‘One-and-done’ Maddog

Joe Posnanski of Sports Illustrated wrote an article on those players who got between 15 and 20 votes in their first of eligibility for Hall of Fame consideration.  “One-and-done” he calls them.  Good enough to get more than a few votes but not enough to remain on the ballot for subsequent year. 

It’s a list littered with players who were more than fair, in my opinion.  Players like Lou Whitaker, Joe Carter, Ted Simmons (you’ll get a lot of arguments from Cardinals fans on this, I know), Rusty Staub, and Al Oliver. 

bill-madlock-77 One player on the list who I saw a lot growing up was thirdbaseman Bill Madlock.  ‘Maddog’ has some interesting stats in way.  Posnanski makes the point that eleven players have won four or more batting titles.  Of those, ten are in the Hall of Fame.  Bill Madlock is not.  That said, I get the sense Posnanski wasn’t necessarily bemoaning Madlock’s omission from the Hall.

Madlock had a career .305 batting average to go along with his four batting titles.  While he had that going for him, his stats look good-but-not-great otherwise.  Bill Madlock usually hit the double digits in homeruns but never passed the 20 mark for a season.  His highest was 19 in 1982 for the Pirates.  Not much of a doubles hitter either from the looks of it.  He passed 30 only twice.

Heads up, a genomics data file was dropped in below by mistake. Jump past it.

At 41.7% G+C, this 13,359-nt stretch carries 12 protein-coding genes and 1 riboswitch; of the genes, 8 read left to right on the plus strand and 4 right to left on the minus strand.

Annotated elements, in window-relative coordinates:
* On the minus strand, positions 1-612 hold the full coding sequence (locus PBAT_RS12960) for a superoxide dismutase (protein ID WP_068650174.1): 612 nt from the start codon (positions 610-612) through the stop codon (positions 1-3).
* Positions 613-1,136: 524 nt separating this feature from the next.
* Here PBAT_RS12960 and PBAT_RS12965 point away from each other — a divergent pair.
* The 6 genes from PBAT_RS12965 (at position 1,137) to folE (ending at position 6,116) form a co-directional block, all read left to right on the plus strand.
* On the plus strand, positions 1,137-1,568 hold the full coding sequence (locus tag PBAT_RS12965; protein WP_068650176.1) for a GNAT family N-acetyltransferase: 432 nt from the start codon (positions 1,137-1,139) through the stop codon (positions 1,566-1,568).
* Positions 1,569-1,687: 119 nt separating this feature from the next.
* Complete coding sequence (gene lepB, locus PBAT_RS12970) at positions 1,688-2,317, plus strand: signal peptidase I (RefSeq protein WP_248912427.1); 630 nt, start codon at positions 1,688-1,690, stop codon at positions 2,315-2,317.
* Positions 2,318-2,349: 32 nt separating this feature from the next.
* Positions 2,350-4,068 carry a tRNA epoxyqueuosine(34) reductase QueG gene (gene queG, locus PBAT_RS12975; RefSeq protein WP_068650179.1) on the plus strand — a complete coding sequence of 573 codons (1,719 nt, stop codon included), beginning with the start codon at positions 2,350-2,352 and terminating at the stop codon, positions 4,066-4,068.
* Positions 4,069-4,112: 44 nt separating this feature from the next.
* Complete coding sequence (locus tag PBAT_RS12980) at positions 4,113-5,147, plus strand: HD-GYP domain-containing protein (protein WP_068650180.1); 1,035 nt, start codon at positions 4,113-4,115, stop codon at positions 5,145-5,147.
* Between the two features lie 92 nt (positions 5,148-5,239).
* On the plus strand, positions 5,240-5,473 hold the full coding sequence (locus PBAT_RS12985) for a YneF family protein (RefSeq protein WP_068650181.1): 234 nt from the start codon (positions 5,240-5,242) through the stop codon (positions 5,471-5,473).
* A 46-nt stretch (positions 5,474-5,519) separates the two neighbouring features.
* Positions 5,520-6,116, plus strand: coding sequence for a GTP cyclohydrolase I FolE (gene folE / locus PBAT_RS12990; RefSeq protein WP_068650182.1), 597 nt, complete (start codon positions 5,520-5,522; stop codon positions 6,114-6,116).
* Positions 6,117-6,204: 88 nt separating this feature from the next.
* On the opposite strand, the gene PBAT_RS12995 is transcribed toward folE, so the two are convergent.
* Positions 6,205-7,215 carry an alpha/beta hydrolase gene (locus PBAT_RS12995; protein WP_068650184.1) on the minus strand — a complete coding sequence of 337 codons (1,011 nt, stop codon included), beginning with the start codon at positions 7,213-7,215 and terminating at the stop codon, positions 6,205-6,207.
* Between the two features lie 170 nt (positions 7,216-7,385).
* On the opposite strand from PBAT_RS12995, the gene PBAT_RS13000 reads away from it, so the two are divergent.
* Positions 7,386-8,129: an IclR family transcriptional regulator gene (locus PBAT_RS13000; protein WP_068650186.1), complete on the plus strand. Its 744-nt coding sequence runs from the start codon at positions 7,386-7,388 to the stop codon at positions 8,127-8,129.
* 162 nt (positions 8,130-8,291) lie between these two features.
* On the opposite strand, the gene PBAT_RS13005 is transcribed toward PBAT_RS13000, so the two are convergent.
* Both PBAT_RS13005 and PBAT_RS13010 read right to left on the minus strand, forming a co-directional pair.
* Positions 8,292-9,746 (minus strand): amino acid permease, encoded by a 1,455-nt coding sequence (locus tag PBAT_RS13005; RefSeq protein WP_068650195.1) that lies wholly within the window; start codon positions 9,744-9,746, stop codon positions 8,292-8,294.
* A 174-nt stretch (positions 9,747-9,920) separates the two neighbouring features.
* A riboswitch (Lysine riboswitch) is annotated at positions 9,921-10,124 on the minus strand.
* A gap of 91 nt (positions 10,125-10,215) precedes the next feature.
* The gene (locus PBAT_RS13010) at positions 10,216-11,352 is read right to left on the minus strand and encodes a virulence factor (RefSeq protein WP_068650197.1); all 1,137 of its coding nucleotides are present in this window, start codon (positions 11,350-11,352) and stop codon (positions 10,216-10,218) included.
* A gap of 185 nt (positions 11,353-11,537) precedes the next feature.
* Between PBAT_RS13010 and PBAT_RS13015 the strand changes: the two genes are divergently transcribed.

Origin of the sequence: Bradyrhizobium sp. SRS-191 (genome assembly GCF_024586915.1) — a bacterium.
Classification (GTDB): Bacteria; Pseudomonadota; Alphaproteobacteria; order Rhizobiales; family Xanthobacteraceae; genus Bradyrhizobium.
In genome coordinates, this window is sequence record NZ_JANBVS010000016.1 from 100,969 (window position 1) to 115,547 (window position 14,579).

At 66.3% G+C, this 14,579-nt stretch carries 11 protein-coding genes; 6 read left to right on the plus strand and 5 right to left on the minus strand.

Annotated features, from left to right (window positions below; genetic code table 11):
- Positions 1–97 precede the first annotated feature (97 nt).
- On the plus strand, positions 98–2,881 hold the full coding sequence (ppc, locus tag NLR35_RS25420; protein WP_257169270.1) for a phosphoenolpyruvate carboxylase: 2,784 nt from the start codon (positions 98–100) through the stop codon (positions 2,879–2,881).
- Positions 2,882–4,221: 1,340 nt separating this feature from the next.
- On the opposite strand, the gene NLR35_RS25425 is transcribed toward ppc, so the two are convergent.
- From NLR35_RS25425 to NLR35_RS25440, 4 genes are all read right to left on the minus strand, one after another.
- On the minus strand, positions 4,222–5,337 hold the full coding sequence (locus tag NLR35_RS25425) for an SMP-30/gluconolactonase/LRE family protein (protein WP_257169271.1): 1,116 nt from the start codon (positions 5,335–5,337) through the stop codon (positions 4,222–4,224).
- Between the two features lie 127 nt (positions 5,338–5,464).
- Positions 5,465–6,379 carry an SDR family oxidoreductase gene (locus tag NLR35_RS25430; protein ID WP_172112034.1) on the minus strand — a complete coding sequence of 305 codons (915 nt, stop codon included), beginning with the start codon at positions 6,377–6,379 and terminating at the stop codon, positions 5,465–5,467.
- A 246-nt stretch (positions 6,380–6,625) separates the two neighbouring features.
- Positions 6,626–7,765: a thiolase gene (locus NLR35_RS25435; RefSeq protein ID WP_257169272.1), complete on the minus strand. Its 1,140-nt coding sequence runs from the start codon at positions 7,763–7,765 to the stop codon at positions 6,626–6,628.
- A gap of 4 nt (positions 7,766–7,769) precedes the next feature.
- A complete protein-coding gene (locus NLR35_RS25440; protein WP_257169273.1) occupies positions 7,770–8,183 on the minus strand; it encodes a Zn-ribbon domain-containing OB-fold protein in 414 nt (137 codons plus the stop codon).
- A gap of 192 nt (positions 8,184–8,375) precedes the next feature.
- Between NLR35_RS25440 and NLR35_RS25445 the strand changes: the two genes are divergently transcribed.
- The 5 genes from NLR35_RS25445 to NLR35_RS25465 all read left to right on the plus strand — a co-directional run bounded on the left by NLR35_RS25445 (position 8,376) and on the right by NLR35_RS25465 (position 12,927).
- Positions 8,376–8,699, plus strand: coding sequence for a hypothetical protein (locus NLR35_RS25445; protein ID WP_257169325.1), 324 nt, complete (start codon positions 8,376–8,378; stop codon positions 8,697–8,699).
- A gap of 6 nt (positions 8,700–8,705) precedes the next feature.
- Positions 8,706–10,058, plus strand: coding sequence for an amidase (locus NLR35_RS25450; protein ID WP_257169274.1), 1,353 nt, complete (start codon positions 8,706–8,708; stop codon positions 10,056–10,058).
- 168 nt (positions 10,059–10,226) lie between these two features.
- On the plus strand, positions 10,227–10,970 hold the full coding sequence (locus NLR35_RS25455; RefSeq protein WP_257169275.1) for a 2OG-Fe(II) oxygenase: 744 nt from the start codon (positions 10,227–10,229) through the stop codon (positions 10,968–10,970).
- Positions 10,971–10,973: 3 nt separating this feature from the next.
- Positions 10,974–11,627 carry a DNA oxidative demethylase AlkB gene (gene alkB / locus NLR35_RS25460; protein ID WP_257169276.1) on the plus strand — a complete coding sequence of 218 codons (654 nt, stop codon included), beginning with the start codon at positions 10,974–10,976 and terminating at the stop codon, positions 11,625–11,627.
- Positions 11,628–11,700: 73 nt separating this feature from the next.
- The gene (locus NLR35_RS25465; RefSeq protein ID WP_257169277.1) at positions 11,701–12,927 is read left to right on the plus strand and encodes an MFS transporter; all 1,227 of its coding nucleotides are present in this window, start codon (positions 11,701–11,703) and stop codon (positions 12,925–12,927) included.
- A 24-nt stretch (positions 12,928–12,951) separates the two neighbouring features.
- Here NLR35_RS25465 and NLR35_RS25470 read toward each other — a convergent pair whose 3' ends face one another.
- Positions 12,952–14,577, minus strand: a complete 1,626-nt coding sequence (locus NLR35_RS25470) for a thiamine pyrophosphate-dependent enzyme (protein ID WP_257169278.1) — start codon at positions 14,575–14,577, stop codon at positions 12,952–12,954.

He had decent speed also sometimes hitting double digits in stolen bases.  Only once though did he pass 20 when he stole 32 this time in a split season in 1979 between the Pirates and Giants. 

In essence, Maddog earned his paycheck by winning batting crowns. 

2 Responses to “‘One-and-done’ Maddog”

  1. If I have a guy in the One and Done Group, it would be Joe Carter.

    Carter hit one of the most memorable home runs in baseball history and he had a much better career than the guy who got in the HOF based on ONE HOME RUN. I can’t let that go, can I?

    Bill Madlock anecdote: Missed about 25 games a year with pulled muscles in his thighs and calves. Writers at the time said that in years when Madlock was in contention for a batting crown, the better the opposition pitcher, the greater the chance that Madlock would be unable to play that day.

    I thought he hit doubles, played adequate 3B in his younger days and ran well.

    Offensively, maybe a “mini-Hal McRae.”

  2. “he had a much better career than the guy who got in the HOF based on ONE HOME RUN”

    *paging Todd V to The Baseball Zealot*

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